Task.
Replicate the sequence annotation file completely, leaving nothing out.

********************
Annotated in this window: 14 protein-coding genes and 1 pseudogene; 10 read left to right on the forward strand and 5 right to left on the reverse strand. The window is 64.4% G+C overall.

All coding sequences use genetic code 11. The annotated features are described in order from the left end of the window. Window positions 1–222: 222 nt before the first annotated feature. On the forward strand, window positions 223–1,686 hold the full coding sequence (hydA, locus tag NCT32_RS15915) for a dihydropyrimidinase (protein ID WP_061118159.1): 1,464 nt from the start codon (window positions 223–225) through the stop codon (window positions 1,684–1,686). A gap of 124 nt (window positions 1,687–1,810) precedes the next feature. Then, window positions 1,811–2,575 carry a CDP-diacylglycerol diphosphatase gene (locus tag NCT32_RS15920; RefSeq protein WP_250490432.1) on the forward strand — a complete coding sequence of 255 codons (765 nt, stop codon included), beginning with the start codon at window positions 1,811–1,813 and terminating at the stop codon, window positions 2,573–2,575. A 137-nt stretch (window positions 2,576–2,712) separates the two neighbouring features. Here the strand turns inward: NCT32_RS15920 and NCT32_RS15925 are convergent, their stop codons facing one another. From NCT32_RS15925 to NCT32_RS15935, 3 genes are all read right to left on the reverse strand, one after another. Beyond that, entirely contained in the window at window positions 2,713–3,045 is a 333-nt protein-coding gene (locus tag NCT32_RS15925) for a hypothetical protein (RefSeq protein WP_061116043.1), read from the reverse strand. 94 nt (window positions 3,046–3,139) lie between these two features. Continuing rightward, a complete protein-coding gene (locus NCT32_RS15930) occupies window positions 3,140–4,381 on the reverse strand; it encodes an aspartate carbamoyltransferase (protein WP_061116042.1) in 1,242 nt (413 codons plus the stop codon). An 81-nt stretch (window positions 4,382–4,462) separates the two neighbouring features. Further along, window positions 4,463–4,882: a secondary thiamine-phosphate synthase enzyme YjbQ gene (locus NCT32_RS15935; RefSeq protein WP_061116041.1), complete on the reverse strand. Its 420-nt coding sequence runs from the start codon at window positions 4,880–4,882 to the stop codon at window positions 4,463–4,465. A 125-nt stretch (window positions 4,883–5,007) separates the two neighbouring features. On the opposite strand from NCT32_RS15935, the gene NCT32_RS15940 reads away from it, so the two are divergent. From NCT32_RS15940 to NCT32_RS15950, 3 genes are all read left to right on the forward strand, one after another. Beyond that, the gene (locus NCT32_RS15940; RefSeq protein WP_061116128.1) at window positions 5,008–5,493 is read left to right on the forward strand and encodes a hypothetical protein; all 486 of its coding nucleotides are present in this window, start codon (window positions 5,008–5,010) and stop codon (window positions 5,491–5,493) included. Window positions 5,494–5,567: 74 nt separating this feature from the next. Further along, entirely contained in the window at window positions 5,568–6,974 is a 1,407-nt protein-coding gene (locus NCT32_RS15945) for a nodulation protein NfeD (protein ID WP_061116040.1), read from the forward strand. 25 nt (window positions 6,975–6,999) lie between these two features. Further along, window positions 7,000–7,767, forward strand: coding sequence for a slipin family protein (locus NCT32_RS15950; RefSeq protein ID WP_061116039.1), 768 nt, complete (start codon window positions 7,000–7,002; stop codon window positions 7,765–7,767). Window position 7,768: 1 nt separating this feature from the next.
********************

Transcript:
Annotated in this window: 14 protein-coding genes and 1 pseudogene; 10 read left to right on the forward strand and 5 right to left on the reverse strand. The window is 64.4% G+C overall.

All coding sequences use genetic code 11. The annotated features are described in order from the left end of the window. Window positions 1–222: 222 nt before the first annotated feature. On the forward strand, window positions 223–1,686 hold the full coding sequence (hydA, locus tag NCT32_RS15915) for a dihydropyrimidinase (protein ID WP_061118159.1): 1,464 nt from the start codon (window positions 223–225) through the stop codon (window positions 1,684–1,686). A gap of 124 nt (window positions 1,687–1,810) precedes the next feature. Then, window positions 1,811–2,575 carry a CDP-diacylglycerol diphosphatase gene (locus tag NCT32_RS15920; RefSeq protein WP_250490432.1) on the forward strand — a complete coding sequence of 255 codons (765 nt, stop codon included), beginning with the start codon at window positions 1,811–1,813 and terminating at the stop codon, window positions 2,573–2,575. A 137-nt stretch (window positions 2,576–2,712) separates the two neighbouring features. Here the strand turns inward: NCT32_RS15920 and NCT32_RS15925 are convergent, their stop codons facing one another. From NCT32_RS15925 to NCT32_RS15935, 3 genes are all read right to left on the reverse strand, one after another. Beyond that, entirely contained in the window at window positions 2,713–3,045 is a 333-nt protein-coding gene (locus tag NCT32_RS15925) for a hypothetical protein (RefSeq protein WP_061116043.1), read from the reverse strand. 94 nt (window positions 3,046–3,139) lie between these two features. Continuing rightward, a complete protein-coding gene (locus NCT32_RS15930) occupies window positions 3,140–4,381 on the reverse strand; it encodes an aspartate carbamoyltransferase (protein WP_061116042.1) in 1,242 nt (413 codons plus the stop codon). An 81-nt stretch (window positions 4,382–4,462) separates the two neighbouring features. Further along, window positions 4,463–4,882: a secondary thiamine-phosphate synthase enzyme YjbQ gene (locus NCT32_RS15935; RefSeq protein WP_061116041.1), complete on the reverse strand. Its 420-nt coding sequence runs from the start codon at window positions 4,880–4,882 to the stop codon at window positions 4,463–4,465. A 125-nt stretch (window positions 4,883–5,007) separates the two neighbouring features. On the opposite strand from NCT32_RS15935, the gene NCT32_RS15940 reads away from it, so the two are divergent. From NCT32_RS15940 to NCT32_RS15950, 3 genes are all read left to right on the forward strand, one after another. Beyond that, the gene (locus NCT32_RS15940; RefSeq protein WP_061116128.1) at window positions 5,008–5,493 is read left to right on the forward strand and encodes a hypothetical protein; all 486 of its coding nucleotides are present in this window, start codon (window positions 5,008–5,010) and stop codon (window positions 5,491–5,493) included. Window positions 5,494–5,567: 74 nt separating this feature from the next. Further along, entirely contained in the window at window positions 5,568–6,974 is a 1,407-nt protein-coding gene (locus NCT32_RS15945) for a nodulation protein NfeD (protein ID WP_061116040.1), read from the forward strand. 25 nt (window positions 6,975–6,999) lie between these two features. Further along, window positions 7,000–7,767, forward strand: coding sequence for a slipin family protein (locus NCT32_RS15950; RefSeq protein ID WP_061116039.1), 768 nt, complete (start codon window positions 7,000–7,002; stop codon window positions 7,765–7,767). Window position 7,768: 1 nt separating this feature from the next.